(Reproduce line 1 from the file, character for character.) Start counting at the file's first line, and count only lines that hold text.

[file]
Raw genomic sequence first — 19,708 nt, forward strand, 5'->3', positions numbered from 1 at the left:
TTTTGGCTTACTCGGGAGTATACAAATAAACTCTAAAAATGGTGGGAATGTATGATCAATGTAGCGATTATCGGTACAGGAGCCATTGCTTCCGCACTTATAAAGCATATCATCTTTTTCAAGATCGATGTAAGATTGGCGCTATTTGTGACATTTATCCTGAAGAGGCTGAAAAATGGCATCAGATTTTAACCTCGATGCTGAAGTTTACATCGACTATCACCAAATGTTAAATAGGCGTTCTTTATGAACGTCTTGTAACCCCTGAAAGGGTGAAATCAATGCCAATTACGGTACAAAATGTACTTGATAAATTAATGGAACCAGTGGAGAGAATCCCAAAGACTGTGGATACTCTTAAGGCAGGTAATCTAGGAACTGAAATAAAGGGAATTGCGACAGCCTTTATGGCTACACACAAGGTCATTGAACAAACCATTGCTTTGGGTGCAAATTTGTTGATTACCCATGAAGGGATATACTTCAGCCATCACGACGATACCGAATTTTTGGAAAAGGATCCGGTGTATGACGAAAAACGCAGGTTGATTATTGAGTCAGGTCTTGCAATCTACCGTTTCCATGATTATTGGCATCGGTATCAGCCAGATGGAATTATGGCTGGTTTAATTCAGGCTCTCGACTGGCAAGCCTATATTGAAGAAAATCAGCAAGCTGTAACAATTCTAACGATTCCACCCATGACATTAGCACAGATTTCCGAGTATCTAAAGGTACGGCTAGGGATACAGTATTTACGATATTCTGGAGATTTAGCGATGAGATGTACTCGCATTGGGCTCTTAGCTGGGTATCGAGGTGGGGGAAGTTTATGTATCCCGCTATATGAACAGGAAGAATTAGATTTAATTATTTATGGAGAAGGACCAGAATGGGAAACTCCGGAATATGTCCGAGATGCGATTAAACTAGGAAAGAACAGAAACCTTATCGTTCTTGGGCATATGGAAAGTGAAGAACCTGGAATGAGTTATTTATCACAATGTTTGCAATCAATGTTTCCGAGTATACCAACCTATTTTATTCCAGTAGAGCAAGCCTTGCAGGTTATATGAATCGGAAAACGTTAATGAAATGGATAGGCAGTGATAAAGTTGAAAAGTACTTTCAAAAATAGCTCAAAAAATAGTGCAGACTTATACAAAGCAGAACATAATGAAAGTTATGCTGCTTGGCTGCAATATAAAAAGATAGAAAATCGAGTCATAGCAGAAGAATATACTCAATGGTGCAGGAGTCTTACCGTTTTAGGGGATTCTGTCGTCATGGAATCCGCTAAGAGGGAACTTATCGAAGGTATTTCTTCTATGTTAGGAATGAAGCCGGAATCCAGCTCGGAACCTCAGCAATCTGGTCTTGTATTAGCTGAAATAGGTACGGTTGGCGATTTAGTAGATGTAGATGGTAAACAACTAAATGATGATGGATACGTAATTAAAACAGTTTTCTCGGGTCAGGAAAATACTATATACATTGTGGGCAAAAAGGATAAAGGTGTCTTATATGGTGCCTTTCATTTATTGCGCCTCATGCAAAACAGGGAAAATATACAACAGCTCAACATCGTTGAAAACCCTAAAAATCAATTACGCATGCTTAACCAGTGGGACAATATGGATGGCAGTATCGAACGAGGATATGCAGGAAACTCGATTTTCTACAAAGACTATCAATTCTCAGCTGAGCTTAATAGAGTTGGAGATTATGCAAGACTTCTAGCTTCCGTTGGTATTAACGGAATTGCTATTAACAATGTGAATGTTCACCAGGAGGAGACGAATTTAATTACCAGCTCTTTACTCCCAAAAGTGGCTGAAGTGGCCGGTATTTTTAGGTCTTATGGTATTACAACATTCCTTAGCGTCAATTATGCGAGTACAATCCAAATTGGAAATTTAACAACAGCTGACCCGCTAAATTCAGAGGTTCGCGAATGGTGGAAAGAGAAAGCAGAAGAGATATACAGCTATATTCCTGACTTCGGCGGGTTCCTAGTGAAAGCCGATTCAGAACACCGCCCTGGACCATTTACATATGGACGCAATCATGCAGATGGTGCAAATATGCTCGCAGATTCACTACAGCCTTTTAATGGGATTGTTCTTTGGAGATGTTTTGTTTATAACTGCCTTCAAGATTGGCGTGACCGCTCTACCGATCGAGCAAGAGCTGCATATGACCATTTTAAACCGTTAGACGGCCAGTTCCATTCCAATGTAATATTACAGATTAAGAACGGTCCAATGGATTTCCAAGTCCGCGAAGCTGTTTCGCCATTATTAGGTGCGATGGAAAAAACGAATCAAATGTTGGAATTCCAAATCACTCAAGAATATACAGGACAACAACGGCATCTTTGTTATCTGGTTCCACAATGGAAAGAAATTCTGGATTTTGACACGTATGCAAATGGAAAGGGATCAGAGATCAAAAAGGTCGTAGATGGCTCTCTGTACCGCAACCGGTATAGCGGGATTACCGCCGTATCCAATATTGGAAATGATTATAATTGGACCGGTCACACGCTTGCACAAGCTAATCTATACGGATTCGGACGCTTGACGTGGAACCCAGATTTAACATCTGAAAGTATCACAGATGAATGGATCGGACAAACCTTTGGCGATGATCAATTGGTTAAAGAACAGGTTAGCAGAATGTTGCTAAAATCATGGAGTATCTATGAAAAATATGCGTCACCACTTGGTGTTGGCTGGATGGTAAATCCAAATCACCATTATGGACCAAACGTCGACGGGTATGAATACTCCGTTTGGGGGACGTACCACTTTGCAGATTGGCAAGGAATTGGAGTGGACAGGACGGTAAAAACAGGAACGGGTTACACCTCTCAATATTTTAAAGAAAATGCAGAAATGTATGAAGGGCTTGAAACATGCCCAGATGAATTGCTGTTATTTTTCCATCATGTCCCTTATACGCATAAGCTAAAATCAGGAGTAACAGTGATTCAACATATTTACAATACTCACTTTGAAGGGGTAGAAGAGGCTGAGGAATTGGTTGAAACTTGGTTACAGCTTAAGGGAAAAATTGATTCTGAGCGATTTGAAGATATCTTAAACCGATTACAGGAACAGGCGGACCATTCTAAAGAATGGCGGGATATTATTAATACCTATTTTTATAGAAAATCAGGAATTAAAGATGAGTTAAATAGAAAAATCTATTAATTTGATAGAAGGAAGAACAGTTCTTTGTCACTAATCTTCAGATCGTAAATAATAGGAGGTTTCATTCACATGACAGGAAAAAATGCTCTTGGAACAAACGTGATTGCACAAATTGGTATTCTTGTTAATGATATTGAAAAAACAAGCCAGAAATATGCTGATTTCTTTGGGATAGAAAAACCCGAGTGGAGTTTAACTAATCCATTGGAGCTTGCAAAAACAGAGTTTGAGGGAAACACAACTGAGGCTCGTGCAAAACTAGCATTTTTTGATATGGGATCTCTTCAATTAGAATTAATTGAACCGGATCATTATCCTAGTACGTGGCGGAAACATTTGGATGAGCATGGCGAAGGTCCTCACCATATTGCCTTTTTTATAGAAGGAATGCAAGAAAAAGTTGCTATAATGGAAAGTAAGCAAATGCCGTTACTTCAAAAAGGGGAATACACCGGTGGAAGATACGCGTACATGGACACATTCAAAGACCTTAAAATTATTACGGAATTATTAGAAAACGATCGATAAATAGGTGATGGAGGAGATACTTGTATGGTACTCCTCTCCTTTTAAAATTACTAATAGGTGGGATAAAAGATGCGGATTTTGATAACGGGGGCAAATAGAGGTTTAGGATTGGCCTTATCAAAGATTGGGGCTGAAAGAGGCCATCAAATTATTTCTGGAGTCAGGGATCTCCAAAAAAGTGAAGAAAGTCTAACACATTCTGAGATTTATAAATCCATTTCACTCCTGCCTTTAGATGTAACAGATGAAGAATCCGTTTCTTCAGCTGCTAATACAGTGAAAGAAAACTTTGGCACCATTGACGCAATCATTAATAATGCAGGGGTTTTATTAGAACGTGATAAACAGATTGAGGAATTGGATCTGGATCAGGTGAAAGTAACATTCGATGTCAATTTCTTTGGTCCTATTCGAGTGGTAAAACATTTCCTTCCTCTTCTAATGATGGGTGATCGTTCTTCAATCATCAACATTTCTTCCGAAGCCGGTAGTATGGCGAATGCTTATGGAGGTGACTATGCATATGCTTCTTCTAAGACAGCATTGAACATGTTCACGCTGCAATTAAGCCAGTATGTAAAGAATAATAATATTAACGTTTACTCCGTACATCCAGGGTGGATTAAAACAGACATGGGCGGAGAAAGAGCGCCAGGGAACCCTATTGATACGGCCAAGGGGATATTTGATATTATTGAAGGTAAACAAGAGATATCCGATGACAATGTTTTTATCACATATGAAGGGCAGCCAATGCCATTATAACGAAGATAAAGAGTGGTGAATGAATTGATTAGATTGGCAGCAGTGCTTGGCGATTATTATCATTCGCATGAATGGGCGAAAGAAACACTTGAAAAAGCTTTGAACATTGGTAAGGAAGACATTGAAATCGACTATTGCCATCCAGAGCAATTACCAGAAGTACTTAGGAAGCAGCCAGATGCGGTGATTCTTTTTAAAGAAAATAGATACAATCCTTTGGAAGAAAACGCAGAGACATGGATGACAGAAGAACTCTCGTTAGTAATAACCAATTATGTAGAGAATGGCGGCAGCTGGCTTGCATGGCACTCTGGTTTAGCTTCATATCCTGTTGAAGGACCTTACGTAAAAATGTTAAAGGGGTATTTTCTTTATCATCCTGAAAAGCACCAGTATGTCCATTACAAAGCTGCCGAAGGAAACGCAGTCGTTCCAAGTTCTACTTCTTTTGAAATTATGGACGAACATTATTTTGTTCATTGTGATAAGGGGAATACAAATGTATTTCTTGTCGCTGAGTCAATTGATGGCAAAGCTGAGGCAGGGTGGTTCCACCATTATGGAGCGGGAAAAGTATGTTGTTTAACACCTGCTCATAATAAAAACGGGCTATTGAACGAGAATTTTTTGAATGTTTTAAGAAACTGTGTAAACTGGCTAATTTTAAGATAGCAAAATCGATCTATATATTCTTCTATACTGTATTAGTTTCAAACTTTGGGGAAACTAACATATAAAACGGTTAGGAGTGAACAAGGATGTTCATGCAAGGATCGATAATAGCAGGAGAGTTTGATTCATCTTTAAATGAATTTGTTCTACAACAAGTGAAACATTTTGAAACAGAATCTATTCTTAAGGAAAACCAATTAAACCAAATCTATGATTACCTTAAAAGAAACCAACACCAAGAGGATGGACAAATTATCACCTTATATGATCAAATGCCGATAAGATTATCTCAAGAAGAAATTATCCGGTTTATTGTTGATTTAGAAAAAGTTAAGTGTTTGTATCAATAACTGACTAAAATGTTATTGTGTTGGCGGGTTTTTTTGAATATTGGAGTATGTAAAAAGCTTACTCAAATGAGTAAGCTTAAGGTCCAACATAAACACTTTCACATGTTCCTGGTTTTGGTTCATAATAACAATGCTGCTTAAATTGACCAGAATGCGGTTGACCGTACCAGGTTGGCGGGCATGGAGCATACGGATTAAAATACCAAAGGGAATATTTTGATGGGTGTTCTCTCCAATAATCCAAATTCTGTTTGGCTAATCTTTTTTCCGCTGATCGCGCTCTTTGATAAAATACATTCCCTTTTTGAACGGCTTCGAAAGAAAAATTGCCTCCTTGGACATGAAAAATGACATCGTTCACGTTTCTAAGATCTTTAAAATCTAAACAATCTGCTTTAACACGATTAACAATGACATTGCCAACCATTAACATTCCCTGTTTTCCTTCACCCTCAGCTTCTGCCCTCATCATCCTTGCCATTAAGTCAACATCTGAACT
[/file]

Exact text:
Raw genomic sequence first — 19,708 nt, forward strand, 5'->3', positions numbered from 1 at the left: